Main Article Content
This study clarified the structure in which virtual social capital (SC) affects the quality of life (QOL) and promotes urban resilience in a metropolitan area. It has been determined that assistance from neighboring residents and acquaintances is essential for community resilience and is considered one of the critical factors in urban systems' resilience. These social ties among residents are called SC. In today's metropolises, social ties with others are shifting from face-to-face relationships to virtual relationships. In this study, virtual SC is defined as a weak virtual network formed among people through social media, email, telephones, letters, which is less overlapped with networks formed in face-to-face networks. Also, direct communication online positively affects psychological and personal well-being (QOL).
The case study in this paper examines the Tokyo metropolitan region and Bangkok metropolitan region. A web-based survey was administered among those in the younger generation who communicate daily using online tools, and 193 valid responses were collected. Structural Equation Modeling was used to analyze. This study's hypothesis model is the structure that virtual SC affects urban resilience through the quality of life. The difference in structure was identified as both ordinary time and the period of emergency declaration.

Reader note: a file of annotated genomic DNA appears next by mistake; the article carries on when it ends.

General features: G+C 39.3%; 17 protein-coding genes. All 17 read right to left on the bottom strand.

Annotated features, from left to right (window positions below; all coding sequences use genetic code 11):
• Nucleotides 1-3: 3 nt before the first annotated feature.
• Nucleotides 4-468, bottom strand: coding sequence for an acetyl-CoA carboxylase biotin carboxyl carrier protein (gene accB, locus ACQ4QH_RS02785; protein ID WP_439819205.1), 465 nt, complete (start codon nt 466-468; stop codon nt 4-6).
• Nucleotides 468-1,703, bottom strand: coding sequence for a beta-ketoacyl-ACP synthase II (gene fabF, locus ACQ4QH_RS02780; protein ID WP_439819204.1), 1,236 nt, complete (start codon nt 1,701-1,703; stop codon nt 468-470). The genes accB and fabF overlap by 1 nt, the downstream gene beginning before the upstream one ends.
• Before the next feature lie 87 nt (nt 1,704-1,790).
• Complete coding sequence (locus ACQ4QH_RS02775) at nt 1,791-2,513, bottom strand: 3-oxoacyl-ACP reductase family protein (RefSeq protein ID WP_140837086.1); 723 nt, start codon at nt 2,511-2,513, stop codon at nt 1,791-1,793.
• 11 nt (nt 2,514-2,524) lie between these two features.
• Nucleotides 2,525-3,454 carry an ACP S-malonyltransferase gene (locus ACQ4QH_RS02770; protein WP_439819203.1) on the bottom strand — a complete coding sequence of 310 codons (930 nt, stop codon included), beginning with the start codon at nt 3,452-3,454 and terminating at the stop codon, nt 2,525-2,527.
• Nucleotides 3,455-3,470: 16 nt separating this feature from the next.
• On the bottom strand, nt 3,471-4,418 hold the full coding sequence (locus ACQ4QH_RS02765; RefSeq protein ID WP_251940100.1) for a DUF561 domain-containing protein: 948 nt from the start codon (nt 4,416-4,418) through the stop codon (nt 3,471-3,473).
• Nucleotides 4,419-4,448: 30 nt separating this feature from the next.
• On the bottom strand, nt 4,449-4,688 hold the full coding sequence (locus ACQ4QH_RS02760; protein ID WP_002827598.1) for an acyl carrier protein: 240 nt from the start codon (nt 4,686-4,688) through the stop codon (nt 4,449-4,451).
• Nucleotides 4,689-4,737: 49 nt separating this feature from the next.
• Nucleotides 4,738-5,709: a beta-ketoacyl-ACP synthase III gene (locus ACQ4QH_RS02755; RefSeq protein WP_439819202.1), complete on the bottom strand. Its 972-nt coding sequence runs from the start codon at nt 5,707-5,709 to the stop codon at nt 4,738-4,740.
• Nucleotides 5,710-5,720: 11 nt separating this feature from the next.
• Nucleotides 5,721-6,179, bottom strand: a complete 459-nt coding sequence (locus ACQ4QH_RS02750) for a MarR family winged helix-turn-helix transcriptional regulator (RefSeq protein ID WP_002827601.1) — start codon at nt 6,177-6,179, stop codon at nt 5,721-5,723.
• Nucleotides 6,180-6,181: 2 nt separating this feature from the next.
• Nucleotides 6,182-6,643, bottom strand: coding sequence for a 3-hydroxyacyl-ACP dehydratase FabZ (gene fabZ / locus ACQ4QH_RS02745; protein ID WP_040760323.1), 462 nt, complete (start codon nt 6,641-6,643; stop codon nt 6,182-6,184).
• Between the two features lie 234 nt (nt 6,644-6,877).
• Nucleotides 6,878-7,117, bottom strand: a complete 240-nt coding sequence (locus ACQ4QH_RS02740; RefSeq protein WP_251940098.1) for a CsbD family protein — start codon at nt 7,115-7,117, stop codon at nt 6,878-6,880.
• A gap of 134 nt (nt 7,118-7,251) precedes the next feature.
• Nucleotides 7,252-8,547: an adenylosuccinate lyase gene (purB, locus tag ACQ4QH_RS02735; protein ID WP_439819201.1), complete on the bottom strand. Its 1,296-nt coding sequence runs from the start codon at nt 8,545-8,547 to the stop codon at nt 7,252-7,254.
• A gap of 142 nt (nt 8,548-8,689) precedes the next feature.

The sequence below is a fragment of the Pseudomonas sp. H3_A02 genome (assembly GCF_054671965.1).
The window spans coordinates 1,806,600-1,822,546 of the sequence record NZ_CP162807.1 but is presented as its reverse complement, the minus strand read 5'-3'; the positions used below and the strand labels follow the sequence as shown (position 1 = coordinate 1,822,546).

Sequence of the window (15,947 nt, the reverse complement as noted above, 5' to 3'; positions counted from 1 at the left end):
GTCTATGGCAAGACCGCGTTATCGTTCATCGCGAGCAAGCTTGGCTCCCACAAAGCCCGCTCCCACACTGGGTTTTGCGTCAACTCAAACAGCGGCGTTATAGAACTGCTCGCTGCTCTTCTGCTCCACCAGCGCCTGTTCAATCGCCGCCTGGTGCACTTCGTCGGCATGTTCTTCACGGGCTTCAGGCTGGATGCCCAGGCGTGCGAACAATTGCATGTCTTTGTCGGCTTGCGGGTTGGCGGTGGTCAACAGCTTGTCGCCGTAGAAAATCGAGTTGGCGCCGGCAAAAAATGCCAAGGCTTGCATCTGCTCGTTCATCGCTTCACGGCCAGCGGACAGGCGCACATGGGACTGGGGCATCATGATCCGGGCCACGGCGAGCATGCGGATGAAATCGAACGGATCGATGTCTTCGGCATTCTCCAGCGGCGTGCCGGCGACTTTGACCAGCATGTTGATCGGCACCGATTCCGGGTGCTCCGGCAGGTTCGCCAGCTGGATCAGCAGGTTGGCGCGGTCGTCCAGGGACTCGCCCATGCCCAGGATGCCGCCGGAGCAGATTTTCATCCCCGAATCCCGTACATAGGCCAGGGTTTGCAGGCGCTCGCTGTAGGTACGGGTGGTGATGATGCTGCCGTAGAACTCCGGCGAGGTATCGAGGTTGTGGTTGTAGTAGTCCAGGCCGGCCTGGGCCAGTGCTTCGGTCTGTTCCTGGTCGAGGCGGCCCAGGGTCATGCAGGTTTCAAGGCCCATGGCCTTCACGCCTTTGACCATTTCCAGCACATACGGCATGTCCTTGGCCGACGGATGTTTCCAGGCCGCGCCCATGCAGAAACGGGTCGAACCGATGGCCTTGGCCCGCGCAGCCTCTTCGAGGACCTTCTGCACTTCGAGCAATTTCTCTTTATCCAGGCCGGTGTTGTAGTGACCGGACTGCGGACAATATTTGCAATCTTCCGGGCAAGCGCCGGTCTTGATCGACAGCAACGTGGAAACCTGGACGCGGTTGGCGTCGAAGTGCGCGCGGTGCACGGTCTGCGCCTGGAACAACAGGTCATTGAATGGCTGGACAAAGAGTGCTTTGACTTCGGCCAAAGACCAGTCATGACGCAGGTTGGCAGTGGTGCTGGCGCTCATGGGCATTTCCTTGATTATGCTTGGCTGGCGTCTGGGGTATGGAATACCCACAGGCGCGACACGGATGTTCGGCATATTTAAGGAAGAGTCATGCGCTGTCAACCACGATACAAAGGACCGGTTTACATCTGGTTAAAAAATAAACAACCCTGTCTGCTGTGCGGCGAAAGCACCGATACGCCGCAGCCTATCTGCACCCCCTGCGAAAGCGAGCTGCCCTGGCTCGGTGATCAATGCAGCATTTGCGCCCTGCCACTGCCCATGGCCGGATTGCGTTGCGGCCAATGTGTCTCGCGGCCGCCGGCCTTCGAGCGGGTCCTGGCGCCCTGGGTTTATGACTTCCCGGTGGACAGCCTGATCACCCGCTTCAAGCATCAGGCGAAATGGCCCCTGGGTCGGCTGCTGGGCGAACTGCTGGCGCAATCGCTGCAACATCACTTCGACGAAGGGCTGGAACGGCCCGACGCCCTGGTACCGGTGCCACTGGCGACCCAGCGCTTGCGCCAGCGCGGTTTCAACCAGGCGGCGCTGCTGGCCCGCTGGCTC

Virtual SC affected urban resilience through QOL during ordinary times. On the other hand, Virtual SC directly worked towards urban resilience during the period of an emergency declaration. Moreover, the use of media with bridging actors forms rich virtual SC and improves urban resilience. Finally, some recommendations of virtual SC use for urban resilience in a metropolitan area were discussed.
This work is licensed under a Creative Commons Attribution-NonCommercial-NoDerivatives 4.0 International License.
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